The Chancellor of the Exchequer, Rishi Sunak, has delivered his second Budget. The exceptional circumstances of the past year have forced the Chancellor to tread a fine line between revenue raising and continuing to support struggling businesses, individuals, and the fragile economic recovery.
The main fiscal measure of note was the announcement of a 6% rise in the rate of corporation tax, increasing tax on corporate profits above £250,000 to 25% from April 2023. Although the extent of this increase is perhaps greater than expected, it still leaves the UK with the lowest headline corporation tax rate in the G7, amongst the lowest in the G20 and comparable with the likes of the Netherlands and Luxembourg (25% and 24.94% respectively). Combined with a holding company regime which is as attractive as ever, the Chancellor has clearly calculated that this is a necessary move, and one which will not deter investment in the UK.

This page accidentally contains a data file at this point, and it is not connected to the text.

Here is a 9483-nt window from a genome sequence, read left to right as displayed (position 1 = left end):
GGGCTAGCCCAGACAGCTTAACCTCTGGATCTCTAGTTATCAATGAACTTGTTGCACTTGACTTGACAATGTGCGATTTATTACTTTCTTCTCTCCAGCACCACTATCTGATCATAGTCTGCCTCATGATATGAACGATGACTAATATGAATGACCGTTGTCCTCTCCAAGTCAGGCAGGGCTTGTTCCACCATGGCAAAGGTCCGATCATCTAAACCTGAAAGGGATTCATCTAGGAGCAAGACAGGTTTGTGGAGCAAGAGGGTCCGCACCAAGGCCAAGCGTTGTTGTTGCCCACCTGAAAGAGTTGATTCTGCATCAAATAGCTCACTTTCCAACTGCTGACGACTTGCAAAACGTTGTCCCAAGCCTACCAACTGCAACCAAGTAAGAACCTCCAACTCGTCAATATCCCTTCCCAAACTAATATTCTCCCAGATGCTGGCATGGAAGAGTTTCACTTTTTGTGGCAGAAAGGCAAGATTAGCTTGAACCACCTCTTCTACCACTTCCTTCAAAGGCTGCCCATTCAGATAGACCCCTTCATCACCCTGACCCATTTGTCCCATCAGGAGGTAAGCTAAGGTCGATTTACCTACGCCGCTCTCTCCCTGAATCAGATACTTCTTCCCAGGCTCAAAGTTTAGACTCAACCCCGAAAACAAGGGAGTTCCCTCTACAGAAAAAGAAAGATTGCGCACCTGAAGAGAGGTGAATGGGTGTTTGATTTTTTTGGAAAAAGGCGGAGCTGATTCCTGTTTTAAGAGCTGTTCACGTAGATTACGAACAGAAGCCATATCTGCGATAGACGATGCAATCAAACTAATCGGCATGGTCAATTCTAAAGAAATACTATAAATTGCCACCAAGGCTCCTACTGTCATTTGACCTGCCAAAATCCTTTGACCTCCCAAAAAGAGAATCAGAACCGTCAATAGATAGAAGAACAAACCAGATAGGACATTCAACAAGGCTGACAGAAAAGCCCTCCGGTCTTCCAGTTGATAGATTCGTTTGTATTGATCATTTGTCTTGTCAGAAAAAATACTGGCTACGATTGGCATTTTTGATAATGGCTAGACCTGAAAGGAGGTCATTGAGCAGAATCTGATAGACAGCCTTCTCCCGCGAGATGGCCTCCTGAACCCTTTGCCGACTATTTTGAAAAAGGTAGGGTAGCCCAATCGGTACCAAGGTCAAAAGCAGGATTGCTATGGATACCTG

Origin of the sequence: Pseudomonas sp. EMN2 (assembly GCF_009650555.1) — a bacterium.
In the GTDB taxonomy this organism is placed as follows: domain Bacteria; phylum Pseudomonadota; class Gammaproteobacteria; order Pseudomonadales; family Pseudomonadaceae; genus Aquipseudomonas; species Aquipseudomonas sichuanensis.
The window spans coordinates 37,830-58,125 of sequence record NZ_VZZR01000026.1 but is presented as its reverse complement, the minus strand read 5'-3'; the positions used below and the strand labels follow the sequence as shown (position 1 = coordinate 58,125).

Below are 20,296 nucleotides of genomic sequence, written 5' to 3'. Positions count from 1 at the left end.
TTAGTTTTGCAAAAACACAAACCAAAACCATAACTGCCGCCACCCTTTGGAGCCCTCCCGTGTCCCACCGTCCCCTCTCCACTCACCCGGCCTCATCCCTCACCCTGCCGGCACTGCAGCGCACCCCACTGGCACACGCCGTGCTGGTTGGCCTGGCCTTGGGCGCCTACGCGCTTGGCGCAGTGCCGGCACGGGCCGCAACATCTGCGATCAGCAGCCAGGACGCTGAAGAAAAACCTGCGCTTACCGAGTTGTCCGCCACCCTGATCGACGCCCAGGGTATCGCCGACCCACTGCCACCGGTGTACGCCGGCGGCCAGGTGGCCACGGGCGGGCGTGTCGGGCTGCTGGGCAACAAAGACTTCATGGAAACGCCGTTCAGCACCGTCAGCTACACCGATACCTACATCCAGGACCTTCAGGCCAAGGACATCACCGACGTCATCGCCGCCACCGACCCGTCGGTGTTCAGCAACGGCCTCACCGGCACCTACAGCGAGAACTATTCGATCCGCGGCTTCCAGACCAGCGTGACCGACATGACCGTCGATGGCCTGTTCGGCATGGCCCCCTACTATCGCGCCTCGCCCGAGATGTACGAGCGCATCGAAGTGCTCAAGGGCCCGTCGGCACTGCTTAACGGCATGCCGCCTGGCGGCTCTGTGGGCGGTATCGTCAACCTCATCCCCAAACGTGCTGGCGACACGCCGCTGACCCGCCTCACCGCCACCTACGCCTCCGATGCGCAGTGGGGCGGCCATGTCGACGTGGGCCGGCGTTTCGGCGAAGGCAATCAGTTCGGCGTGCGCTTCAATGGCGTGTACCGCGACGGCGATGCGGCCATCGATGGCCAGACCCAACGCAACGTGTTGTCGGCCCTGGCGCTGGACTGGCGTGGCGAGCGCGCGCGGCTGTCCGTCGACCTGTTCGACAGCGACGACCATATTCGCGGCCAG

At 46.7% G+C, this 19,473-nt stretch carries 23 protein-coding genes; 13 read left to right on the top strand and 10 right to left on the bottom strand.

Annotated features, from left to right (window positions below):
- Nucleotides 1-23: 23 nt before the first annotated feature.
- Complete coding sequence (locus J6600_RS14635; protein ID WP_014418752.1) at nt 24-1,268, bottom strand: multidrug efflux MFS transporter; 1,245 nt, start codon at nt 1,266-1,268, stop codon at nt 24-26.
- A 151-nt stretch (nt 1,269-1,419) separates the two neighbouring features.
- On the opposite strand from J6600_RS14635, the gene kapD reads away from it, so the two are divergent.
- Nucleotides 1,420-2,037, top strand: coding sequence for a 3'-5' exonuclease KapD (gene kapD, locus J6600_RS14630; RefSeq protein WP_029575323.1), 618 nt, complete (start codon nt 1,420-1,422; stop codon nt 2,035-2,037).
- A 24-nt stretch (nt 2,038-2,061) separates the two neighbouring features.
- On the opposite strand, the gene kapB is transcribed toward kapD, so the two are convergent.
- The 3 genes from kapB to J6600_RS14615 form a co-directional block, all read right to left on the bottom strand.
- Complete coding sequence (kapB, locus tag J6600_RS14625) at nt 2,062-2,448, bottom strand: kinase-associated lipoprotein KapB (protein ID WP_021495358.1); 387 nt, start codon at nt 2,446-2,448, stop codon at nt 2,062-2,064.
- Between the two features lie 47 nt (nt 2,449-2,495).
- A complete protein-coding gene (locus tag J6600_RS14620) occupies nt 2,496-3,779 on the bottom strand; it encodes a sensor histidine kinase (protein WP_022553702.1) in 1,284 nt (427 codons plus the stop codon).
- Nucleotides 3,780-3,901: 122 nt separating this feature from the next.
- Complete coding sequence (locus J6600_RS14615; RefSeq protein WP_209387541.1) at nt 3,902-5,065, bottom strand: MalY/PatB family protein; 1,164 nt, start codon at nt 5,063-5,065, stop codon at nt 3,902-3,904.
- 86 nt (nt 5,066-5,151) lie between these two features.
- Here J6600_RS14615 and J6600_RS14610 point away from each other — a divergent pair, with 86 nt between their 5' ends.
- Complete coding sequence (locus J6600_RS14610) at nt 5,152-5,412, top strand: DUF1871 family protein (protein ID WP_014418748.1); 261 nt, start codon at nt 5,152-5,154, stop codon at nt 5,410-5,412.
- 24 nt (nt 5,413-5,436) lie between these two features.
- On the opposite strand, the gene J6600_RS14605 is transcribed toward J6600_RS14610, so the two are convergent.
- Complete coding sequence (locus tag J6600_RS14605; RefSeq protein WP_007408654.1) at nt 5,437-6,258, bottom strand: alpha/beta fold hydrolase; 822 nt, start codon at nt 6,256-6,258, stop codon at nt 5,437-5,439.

Measures to mitigate the impact of the tax rise for businesses were also introduced. Most notably, a 130% upfront capital allowances super-deduction, which will be available for investment in plant and machinery for two years from April 2021. This is a welcome measure, perhaps even a necessity given that, without it, many businesses would have deferred expenditure until introduction of the higher rate of corporation tax in 2023, stifling investment when the UK economy needs it most.